in connection with Celeste, whom, we must here state, Felix Phellion
loved, to the extent of going to mass to behold her. The learned
mathematician had made that effort in the morning, and the family were
joking him about it in a pleasant way, hoping in their hearts that
Celeste and her parents might understand the treasure that was thus
offered to them.

“Alas! the Thuilliers seem to me infatuated with a very dangerous man,”
 said Madame Phellion. “He took Madame Colleville by the arm this morning
after church, and they went together to the Luxembourg.”

“There is something about that lawyer,” remarked Felix Phellion, “that
strikes me as sinister. He might be found to have committed some crime
and I shouldn’t be surprised.”

“That’s going too far,” said old Phellion. “He is cousin-germain to
Tartuffe, that immortal figure cast in bronze by our honest Moliere; for
Moliere, my children, had honesty and patriotism for the basis of his
genius.”

It was at that instant that Genevieve came in to say, “There’s a
Monsieur de la Peyrade out there, who wants to see monsieur.”

“To see me!” exclaimed Phellion. “Ask him to come in,” he added, with
that solemnity in little things which gave him even now a touch of
absurdity, though it always impressed his family, which accepted him as
king.

Phellion, his two sons, and his wife and daughter, rose and received the
circular bow made by the lawyer.

“To what do we owe the honor of your visit, monsieur?” asked Phellion,
stiffly.

“To your importance in this arrondissement, my dear Monsieur Phellion,
and to public interests,” replied Theodose.

“Then let us go into my study,” said Phellion.

“No, no, my friend,” said the rigid Madame Phellion, a small woman, flat
as a flounder, who retained upon her features the grim severity with
which she taught music in boarding-schools for young ladies; “we will
leave you.”

An upright Erard piano, placed between the two windows and opposite to
the fireplace, showed the constant occupation of a proficient.

“Am I so unfortunate as to put you to flight?” said Theodose, smiling in
a kindly way at the mother and daughter. “You have a delightful retreat
here,” he continued. “You only lack a pretty daughter-in-law to pass
the rest of your days in this ‘aurea mediocritas,’ the wish of the Latin
poet, surrounded by family joys. Your antecedents, my dear Monsieur
Phellion, ought surely to win you such rewards, for I am told that you
are not only a patriot but a good citizen.”

“Monsieur,” said Phellion, embarrassed, “monsieur, I have only done
my duty.” At the word “daughter-in-law,” uttered by Theodose, Madame
Barniol, who resembled her mother as much as one drop of water is like
another, looked at Madame Phellion and at Felix as if she would say,
“Were we mistaken?”

The desire to talk this incident over carried all four personages into
the garden, for, in March, 1840, the weather was spring-like, at least
in Paris.

“Commander,” said Theodose, as soon as he was alone with Phellion, who
was always flattered by that title, “I have come to speak to you about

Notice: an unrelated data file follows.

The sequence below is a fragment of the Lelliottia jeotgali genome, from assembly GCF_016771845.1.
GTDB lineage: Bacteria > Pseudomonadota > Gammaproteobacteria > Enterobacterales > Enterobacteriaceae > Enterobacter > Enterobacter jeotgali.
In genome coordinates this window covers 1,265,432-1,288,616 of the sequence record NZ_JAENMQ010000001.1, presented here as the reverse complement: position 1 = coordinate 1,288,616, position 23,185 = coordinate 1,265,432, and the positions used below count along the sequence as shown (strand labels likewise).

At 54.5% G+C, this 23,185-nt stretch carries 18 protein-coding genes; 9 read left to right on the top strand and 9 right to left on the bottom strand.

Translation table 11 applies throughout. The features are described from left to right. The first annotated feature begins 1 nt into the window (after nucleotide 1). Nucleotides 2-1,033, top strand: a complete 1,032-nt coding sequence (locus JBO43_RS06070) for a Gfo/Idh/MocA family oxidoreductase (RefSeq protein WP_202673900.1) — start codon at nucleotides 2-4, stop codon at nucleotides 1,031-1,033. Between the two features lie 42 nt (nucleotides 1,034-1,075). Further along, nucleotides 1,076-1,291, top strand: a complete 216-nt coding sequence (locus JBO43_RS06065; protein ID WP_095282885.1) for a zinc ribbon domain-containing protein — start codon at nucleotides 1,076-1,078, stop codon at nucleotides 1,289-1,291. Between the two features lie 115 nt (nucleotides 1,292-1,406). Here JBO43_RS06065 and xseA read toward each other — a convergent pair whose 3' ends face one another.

the election--”

“Yes, true; we are about to nominate a municipal councillor,” said
Phellion, interrupting him.

“And it is apropos of that candidacy that I have come to disturb your
Sunday joys; but perhaps in so doing we shall not go beyond the limits
of the family circle.”

It would be impossible for Phellion to be more Phellion than Theodose
was Phellion at that moment.

“I shall not let you say another word,” replied the commander, profiting
by the pause made by Theodose, who watched for the effect of his speech.
“My choice is made.”

“We have had the same idea!” exclaimed Theodose; “men of the same
character agree as well as men of the same mind.”

“In this case I do not believe in that phenomenon,” replied Phellion.
“This arrondissement had for its representative in the municipal council
the most virtuous of men, as he was the noblest of magistrates. I allude
to the late Monsieur Popinot, the deceased judge of the Royal courts.
When the question of replacing him came up, his nephew, the heir to
his benevolence, did not reside in this quarter. He has since, however,
purchased, and now occupies, the house where his uncle lived in the
rue de la Montagne-Sainte-Genevieve; he is the physician of the Ecole
Polytechnique and that of our hospitals; he does honor to this quarter;
for these reasons, and to pay homage in the person of the nephew to the
memory of the uncle, we have decided to nominate Doctor Horace Bianchon,
member of the Academy of Sciences, as you are aware, and one of the most
distinguished young men in the illustrious faculty of Paris. A man is
not great in our eyes solely because he is celebrated; to my mind the
late Councillor Popinot was almost another Saint Vincent de Paul.”

“But a doctor is not an administrator,” replied Theodose; “and, besides,
I have come to ask your vote for a man to whom your dearest interests
require that you should sacrifice a predilection, which, after all, is
quite unimportant to the public welfare.”

“Monsieur!” cried Phellion, rising and striking an attitude like that of
Lafon in “Le Glorieux,” “Do you despise me sufficiently to suppose that
my personal interests could ever influence my political conscience? When
a matter concerns the public welfare, I am a citizen--nothing more, and
nothing less.”

Theodose smiled to himself at the thought of the battle which was now to
take place between the father and the citizen.

“Do not bind yourself to your present ideas, I entreat you,” he said,
“for this matter concerns the happiness of your dear Felix.”

“What do you mean by those words?” asked Phellion, stopping short in the
middle of the salon and posing, with his hand thrust through the bosom
of his waistcoat from right to left, in the well-known attitude of
Odilon Barrot.